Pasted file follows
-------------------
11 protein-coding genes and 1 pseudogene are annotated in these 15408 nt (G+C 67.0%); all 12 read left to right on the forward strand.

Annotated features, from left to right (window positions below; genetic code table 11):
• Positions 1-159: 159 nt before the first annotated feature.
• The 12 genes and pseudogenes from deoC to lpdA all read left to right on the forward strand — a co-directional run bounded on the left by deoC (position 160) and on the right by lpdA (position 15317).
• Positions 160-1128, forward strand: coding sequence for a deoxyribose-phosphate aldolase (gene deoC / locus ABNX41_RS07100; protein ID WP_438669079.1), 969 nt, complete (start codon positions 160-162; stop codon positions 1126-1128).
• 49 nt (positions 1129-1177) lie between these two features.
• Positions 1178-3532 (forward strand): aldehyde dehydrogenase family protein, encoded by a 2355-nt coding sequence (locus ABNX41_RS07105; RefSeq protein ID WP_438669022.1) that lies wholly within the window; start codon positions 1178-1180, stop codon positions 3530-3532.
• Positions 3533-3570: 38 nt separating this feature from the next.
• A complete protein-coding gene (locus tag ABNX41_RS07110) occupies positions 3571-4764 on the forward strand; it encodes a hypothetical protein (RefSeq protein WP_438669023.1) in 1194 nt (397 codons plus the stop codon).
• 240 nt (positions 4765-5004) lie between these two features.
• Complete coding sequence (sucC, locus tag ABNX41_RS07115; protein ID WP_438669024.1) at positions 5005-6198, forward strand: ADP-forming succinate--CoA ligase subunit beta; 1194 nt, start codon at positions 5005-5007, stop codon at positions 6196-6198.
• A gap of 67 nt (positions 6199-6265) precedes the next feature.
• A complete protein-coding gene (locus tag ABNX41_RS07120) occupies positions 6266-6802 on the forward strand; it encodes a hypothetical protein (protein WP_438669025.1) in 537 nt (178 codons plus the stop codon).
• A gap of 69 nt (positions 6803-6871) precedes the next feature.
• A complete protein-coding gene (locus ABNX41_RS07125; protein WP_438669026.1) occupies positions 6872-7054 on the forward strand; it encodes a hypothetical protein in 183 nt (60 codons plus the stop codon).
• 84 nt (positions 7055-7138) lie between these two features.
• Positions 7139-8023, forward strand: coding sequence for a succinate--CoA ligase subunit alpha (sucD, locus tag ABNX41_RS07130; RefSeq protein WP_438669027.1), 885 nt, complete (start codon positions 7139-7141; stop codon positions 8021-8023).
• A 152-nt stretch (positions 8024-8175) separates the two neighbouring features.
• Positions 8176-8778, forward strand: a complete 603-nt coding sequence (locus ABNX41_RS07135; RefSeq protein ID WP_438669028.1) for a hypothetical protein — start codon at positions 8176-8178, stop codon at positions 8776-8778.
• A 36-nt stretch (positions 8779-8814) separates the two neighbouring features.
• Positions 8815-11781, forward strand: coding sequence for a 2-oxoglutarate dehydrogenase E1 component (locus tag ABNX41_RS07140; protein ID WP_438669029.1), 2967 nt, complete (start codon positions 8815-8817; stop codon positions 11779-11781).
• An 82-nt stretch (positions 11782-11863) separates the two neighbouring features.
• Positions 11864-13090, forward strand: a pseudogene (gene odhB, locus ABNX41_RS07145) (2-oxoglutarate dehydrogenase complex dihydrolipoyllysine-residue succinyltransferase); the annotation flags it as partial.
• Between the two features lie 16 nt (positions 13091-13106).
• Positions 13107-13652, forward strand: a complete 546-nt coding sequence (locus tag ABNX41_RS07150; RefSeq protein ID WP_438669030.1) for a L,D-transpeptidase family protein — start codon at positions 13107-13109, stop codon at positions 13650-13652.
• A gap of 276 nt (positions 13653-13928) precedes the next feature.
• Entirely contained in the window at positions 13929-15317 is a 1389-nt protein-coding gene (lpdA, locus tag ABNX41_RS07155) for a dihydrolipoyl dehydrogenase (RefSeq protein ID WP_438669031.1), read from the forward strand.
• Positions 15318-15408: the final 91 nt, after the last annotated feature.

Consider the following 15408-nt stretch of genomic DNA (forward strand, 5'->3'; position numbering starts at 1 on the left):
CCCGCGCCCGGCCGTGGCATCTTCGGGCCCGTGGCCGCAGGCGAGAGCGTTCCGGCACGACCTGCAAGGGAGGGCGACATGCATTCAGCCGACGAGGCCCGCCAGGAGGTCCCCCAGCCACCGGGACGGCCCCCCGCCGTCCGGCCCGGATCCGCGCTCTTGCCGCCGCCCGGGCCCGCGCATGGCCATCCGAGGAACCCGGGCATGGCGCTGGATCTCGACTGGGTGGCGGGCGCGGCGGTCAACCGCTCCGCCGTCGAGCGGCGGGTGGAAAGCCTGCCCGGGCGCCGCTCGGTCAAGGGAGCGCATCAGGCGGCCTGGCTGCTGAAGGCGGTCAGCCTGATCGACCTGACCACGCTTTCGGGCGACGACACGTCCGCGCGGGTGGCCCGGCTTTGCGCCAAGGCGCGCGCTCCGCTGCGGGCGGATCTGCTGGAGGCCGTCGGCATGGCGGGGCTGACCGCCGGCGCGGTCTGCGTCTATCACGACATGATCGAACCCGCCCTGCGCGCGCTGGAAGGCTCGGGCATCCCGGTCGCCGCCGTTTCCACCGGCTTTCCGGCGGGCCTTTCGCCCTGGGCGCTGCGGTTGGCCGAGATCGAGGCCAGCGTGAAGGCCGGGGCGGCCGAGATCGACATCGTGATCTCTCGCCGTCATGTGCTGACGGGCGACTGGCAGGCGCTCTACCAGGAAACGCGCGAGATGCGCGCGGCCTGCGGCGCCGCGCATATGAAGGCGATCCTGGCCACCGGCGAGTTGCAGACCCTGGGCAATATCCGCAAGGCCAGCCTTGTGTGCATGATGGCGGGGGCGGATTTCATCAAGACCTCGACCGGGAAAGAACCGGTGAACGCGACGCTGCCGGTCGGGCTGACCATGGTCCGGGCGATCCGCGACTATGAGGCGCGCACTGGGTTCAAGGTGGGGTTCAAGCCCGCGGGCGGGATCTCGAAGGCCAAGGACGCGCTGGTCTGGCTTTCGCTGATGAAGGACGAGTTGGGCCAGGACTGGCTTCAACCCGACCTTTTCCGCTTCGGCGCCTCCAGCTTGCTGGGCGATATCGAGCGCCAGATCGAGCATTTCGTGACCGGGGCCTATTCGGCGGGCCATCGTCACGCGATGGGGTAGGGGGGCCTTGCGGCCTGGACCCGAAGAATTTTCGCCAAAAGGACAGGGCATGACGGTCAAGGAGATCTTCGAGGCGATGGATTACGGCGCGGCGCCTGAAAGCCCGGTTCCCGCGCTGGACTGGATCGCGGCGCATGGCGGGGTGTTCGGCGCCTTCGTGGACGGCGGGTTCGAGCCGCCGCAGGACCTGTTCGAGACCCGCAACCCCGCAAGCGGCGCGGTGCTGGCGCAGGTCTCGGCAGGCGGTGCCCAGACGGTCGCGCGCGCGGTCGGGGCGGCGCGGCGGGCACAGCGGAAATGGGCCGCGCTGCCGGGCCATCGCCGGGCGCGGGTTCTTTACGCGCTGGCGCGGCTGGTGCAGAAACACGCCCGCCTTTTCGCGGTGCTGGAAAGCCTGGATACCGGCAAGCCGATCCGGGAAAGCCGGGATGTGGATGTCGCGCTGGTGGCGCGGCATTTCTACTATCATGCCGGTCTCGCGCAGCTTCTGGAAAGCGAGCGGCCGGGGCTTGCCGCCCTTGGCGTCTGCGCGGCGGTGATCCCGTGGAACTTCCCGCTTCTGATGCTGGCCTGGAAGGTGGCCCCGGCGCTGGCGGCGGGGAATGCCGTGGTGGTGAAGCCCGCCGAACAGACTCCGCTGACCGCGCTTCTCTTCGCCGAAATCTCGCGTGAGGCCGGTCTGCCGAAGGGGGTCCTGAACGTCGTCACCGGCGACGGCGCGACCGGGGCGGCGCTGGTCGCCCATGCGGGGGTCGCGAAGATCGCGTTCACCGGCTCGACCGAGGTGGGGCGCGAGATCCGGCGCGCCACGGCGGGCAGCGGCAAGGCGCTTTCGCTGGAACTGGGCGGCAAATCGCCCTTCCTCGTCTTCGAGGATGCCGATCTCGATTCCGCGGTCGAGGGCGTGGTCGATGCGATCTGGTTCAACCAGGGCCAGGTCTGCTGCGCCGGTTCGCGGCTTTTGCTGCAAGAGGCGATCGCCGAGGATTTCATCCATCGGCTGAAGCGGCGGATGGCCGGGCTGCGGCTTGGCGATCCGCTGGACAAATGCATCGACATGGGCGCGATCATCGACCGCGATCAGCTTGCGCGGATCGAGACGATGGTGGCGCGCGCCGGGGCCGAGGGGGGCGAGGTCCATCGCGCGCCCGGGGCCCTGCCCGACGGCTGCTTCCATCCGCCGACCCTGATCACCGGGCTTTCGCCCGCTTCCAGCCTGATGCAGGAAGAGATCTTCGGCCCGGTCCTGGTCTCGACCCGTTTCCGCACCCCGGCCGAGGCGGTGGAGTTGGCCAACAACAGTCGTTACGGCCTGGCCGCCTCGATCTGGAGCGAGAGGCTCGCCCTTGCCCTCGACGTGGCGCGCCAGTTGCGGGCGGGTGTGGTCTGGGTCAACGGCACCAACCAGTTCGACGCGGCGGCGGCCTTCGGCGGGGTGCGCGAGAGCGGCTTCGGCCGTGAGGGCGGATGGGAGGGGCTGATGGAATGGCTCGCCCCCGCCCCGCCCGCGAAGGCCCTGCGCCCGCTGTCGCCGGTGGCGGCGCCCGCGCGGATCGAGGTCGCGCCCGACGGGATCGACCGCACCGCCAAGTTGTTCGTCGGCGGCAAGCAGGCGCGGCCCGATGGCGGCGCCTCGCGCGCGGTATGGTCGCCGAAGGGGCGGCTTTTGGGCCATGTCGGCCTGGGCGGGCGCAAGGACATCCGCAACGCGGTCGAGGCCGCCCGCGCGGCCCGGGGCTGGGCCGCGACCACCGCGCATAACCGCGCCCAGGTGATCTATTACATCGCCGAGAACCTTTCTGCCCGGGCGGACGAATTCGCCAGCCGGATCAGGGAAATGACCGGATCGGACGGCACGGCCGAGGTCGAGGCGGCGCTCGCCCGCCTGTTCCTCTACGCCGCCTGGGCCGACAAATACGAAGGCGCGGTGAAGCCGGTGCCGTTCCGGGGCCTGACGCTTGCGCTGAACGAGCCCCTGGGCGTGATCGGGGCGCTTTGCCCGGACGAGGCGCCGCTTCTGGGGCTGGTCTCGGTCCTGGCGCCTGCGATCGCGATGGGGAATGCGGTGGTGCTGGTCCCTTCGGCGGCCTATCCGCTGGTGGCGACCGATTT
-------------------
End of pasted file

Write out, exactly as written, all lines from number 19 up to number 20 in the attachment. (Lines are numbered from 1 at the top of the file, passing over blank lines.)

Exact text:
• Positions 8176-8778, forward strand: a complete 603-nt coding sequence (locus ABNX41_RS07135; RefSeq protein ID WP_438669028.1) for a hypothetical protein — start codon at positions 8176-8178, stop codon at positions 8776-8778.
• A 36-nt stretch (positions 8779-8814) separates the two neighbouring features.